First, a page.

Tuesday, October 20, 2009

The Traditional Latin Mass

This coming Sunday, Oct. 25th, St Paul Church at 10th and Christian Streets in Philadelphia will begin offering Mass in the Extraordinary Form every Sunday at Noon. This Sunday marks the Feast of Christ the King according to the Traditional Calendar and the Mass will be a high sung solemn Mass. At one time, permission was required from the bishop of the diocese for Mass to be celebrated in the Extraordinary Form, but Pope Benedict has relaxed this restriction much to the joy of those who either grew up with Mass or came to love it out of a desire for a more reverent and solemn form of worship. Mass in the Extraordinary Form is also known as the Traditional Latin Mass because the readings, responses and propers are chanted in Latin. The homily is given in English.

While it takes a little while to become familiar with this form of the Mass, it's not complicated. At the few TLM's I've been fortunate enough to have assisted at, there was adequate instruction given beforehand to prepare the congregation for what to expect. Unlike the Novus Ordo (the Ordinary Form of the Mass) the people receive Holy Communion kneeling at the altar and reception in the hand is not permitted. Also, the Communicant does not respond "Amen" - instead, the priest says this before placing the Sacred Host on the person's tongue. I have noticed a greater sense of reverence in the manner in which people dress and in their silence and prayer before and after Mass. It is not required that women cover their heads but those who long to do so will feel quite comfortable wearing a mantilla or other head covering to the TLM.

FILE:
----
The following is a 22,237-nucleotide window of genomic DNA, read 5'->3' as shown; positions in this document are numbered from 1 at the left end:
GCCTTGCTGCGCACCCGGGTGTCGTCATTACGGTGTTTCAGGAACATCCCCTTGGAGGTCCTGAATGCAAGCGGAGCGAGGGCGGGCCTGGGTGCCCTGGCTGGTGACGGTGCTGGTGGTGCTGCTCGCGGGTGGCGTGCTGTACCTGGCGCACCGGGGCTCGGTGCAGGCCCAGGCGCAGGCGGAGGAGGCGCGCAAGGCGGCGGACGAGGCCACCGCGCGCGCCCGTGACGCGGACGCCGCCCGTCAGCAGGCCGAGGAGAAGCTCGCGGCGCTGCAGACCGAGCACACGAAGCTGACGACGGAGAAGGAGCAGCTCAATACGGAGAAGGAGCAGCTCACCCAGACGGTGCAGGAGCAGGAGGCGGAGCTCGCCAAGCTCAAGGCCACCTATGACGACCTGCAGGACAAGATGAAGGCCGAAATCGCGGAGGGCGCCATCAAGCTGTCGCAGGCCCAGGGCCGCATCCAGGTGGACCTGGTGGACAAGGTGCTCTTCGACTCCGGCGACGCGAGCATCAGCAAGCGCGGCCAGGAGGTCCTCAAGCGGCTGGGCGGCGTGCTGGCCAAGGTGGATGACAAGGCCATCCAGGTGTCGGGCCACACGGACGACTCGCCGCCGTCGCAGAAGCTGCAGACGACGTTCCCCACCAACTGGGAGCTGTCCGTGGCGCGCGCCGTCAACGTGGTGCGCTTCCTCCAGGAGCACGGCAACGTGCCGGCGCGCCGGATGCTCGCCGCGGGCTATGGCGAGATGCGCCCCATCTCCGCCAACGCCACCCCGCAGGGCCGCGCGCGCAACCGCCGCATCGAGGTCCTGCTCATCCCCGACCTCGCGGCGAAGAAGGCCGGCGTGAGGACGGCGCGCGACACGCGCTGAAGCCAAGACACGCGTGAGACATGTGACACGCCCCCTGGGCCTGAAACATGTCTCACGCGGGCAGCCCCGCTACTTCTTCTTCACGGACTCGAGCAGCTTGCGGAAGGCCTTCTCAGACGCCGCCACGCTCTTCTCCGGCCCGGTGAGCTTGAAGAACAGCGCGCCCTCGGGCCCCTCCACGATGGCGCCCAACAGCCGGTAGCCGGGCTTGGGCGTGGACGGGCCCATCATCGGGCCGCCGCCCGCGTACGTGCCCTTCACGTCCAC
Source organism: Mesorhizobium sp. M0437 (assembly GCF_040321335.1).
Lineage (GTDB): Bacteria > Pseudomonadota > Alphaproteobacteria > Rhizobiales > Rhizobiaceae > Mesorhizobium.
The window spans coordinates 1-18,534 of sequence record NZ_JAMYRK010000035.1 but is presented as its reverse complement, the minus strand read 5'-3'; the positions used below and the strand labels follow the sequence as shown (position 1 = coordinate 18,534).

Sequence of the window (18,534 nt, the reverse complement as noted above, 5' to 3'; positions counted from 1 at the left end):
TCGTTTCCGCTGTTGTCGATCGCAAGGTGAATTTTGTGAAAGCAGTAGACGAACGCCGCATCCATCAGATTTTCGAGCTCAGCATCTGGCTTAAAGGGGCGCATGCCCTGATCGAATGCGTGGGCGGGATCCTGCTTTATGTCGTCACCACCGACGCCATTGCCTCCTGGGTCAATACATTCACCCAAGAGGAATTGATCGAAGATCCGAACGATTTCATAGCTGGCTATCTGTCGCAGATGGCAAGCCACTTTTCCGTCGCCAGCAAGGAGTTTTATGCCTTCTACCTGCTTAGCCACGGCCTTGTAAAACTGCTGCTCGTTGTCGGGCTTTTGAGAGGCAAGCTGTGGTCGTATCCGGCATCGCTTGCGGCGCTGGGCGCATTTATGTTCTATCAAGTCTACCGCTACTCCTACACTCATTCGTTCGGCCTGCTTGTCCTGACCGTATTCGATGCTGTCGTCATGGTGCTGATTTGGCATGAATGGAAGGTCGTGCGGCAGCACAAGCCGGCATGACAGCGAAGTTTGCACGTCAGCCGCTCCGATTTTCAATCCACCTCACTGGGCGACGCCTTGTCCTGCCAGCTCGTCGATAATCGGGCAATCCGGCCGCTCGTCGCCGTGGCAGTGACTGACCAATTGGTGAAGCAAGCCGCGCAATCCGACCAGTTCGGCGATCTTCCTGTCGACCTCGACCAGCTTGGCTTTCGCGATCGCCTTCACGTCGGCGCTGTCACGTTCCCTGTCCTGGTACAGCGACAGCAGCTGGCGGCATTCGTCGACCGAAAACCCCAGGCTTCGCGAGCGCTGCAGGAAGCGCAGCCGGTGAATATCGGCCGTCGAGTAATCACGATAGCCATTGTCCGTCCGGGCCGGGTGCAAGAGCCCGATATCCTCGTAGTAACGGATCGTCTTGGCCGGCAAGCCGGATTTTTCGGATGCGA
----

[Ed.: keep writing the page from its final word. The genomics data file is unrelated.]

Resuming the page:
When referring to the TLM, many people mistakenly say that the priest celebrates Mass with his back to the congregation. On the contrary; with the congregation, Father offers prayers facing the Cross and the Tabernacle. This is known as ad orientem posture and if you think about it, would we really want Father to turn his back on Our Lord?

While everything but the homily is chanted in Latin, those who are not familiar with the language need not worry. I was able to pick up a very inexpensive but helpful booklet that has the prayers for the TLM in both English and Latin for less then $10 at the Carmelite Monastery. At the few TLM's I've assisted at, books were printed and given out that contained all of the prayers and readings as well.

The TLM has been referred to by some as the closest we can get to Heaven while on Earth. Come see for yourself.


  1. I have been to one of the extraordinary form-Masses at St. Paul's and have to say (it was my first one) that it was absolutely beautiful.

  2. Great Kelly, I hope you will come again and we can say hi to each other in person. God Bless you!


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